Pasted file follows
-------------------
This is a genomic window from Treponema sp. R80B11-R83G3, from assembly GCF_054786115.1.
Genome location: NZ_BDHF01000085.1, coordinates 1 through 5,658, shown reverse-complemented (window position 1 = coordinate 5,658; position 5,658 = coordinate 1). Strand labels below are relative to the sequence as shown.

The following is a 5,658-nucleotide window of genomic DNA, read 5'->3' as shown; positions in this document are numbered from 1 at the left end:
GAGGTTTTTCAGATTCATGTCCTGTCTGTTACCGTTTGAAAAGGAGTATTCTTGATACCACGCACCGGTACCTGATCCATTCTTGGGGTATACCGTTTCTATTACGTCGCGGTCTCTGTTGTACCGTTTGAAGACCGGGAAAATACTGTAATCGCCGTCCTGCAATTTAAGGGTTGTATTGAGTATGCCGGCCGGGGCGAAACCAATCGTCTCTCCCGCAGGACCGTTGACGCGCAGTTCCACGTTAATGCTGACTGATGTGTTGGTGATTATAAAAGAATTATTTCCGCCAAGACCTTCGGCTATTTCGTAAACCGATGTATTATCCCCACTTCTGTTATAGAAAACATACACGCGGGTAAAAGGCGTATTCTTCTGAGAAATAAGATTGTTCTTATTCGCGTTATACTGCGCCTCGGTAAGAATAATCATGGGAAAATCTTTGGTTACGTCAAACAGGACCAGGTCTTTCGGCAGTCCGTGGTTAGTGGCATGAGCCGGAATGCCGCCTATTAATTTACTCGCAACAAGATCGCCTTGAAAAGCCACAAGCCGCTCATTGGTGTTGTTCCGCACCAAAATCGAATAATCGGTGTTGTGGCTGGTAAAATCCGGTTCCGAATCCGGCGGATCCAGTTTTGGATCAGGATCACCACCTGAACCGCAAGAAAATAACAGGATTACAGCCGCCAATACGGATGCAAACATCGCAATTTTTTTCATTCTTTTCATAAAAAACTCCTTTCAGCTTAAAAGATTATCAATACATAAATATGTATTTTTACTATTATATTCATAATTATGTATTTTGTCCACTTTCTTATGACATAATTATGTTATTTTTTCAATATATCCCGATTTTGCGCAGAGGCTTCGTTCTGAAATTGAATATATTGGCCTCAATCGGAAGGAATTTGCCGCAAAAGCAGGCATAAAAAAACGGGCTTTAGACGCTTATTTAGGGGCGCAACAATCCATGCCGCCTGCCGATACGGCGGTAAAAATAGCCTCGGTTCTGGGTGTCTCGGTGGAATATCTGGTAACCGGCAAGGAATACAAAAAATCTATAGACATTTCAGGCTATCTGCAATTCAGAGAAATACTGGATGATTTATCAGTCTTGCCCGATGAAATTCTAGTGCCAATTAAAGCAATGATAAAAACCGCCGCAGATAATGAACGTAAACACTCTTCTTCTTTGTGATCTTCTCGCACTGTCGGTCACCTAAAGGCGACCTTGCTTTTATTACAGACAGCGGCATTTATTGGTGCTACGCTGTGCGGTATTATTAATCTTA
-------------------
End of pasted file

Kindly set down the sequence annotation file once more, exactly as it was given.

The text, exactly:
This is a genomic window from Treponema sp. R80B11-R83G3, from assembly GCF_054786115.1.
Genome location: NZ_BDHF01000085.1, coordinates 1 through 5,658, shown reverse-complemented (window position 1 = coordinate 5,658; position 5,658 = coordinate 1). Strand labels below are relative to the sequence as shown.

The following is a 5,658-nucleotide window of genomic DNA, read 5'->3' as shown; positions in this document are numbered from 1 at the left end:
GAGGTTTTTCAGATTCATGTCCTGTCTGTTACCGTTTGAAAAGGAGTATTCTTGATACCACGCACCGGTACCTGATCCATTCTTGGGGTATACCGTTTCTATTACGTCGCGGTCTCTGTTGTACCGTTTGAAGACCGGGAAAATACTGTAATCGCCGTCCTGCAATTTAAGGGTTGTATTGAGTATGCCGGCCGGGGCGAAACCAATCGTCTCTCCCGCAGGACCGTTGACGCGCAGTTCCACGTTAATGCTGACTGATGTGTTGGTGATTATAAAAGAATTATTTCCGCCAAGACCTTCGGCTATTTCGTAAACCGATGTATTATCCCCACTTCTGTTATAGAAAACATACACGCGGGTAAAAGGCGTATTCTTCTGAGAAATAAGATTGTTCTTATTCGCGTTATACTGCGCCTCGGTAAGAATAATCATGGGAAAATCTTTGGTTACGTCAAACAGGACCAGGTCTTTCGGCAGTCCGTGGTTAGTGGCATGAGCCGGAATGCCGCCTATTAATTTACTCGCAACAAGATCGCCTTGAAAAGCCACAAGCCGCTCATTGGTGTTGTTCCGCACCAAAATCGAATAATCGGTGTTGTGGCTGGTAAAATCCGGTTCCGAATCCGGCGGATCCAGTTTTGGATCAGGATCACCACCTGAACCGCAAGAAAATAACAGGATTACAGCCGCCAATACGGATGCAAACATCGCAATTTTTTTCATTCTTTTCATAAAAAACTCCTTTCAGCTTAAAAGATTATCAATACATAAATATGTATTTTTACTATTATATTCATAATTATGTATTTTGTCCACTTTCTTATGACATAATTATGTTATTTTTTCAATATATCCCGATTTTGCGCAGAGGCTTCGTTCTGAAATTGAATATATTGGCCTCAATCGGAAGGAATTTGCCGCAAAAGCAGGCATAAAAAAACGGGCTTTAGACGCTTATTTAGGGGCGCAACAATCCATGCCGCCTGCCGATACGGCGGTAAAAATAGCCTCGGTTCTGGGTGTCTCGGTGGAATATCTGGTAACCGGCAAGGAATACAAAAAATCTATAGACATTTCAGGCTATCTGCAATTCAGAGAAATACTGGATGATTTATCAGTCTTGCCCGATGAAATTCTAGTGCCAATTAAAGCAATGATAAAAACCGCCGCAGATAATGAACGTAAACACTCTTCTTCTTTGTGATCTTCTCGCACTGTCGGTCACCTAAAGGCGACCTTGCTTTTATTACAGACAGCGGCATTTATTGGTGCTACGCTGTGCGGTATTATTAATCTTA